How Corporate Money Talks in Colorado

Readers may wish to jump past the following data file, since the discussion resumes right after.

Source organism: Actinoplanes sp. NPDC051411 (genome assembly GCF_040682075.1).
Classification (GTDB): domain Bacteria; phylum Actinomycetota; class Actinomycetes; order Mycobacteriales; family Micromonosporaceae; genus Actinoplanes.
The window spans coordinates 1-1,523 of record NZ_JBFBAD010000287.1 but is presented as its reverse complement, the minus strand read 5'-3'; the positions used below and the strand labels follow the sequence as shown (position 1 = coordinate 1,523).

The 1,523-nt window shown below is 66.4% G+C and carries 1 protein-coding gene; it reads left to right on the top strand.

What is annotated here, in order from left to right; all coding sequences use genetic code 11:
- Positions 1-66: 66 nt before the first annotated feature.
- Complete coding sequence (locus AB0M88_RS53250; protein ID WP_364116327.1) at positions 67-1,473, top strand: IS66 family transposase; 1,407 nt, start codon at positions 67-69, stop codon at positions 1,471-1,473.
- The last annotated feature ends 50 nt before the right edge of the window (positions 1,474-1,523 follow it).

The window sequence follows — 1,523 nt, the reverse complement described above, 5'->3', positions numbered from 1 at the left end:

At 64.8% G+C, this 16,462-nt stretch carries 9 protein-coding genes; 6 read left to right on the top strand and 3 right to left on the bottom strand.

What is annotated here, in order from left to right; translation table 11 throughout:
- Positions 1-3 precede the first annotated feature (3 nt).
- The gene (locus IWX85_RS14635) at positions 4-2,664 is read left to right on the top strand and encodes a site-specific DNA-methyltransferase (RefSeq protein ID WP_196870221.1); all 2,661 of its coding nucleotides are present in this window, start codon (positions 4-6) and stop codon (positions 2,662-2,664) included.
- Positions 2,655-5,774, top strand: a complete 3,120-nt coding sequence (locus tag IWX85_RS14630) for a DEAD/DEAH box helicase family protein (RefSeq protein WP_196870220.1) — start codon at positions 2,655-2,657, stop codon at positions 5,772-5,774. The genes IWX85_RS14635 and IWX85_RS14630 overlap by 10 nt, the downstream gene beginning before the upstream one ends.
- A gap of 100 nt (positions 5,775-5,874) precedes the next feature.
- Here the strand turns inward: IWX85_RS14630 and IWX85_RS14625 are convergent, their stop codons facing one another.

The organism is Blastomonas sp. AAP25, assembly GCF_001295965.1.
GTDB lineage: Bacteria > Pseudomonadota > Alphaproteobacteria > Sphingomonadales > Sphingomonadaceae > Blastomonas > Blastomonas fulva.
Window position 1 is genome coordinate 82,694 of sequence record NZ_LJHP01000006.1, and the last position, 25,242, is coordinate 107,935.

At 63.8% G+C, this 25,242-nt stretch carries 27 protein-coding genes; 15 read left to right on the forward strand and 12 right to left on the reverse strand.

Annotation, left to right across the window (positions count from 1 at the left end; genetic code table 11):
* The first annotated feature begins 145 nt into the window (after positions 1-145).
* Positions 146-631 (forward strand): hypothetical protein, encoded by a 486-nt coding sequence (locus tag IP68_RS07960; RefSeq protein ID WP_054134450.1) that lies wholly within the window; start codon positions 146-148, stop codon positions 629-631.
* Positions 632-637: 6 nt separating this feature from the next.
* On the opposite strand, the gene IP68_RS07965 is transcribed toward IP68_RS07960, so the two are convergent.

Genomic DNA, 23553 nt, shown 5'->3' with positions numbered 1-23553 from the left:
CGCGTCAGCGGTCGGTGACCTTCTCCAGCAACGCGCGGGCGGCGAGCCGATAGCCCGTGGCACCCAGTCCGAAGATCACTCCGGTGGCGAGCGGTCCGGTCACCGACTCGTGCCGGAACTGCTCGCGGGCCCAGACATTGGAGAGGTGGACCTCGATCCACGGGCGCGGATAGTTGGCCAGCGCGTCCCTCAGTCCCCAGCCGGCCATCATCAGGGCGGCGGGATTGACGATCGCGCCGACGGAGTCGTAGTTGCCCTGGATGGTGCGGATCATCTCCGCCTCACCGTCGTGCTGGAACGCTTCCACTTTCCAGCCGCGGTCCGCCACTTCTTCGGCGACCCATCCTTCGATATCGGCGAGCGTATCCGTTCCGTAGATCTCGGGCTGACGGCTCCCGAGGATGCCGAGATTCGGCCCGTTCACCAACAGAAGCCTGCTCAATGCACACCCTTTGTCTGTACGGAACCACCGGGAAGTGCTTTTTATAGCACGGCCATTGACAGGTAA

In a divided decision yesterday, the U.S. Supreme Court ended decades of restrictions on the role of corporations in elections, ruling that companies can spend as much as they see fit to support or oppose candidates. Republicans cheered the ruling as a victory for free speech and predicted a surge in financial support for GOP candidates, while Democrats, including President Barack Obama, criticized it as one that would leave ordinary Americans with little clout in the political process (via The Washington Post). U.S. Senator Michael Bennet, a Colorado Democrat, and the former state House Speaker who seeks to unseat him in this year's election, Andrew Romanoff, both blasted the ruling as a victory for special interests, writes the Denver Business Journal. Meanwhile, Colorado Republicans are inspired to sue to overturn a state law approved by voters that puts limits on certain state campaign contributions, according to The Denver Post. The plaintiffs will be partisan groups---"trade associations, individual companies, and corporations"---says attorney Ryan Call. The U.S. Supreme Court ruling means voters can expect to be bombarded by more political ads, including automated "robocalls." Though the Federal Communications Commission is cracking down on the annoying phone calls from companies, it has not sought to restrict political campaigns or nonprofits. Several states have intervened, barring all telephone solicitations. But not Colorado. "I tried a couple years ago, with more than 90 percent of people saying they hated them," state Attorney General John Suthers, a Republican, tells the Post. "I got shot out of the water. I encourage the public to robocall their legislators if they want it to stop."
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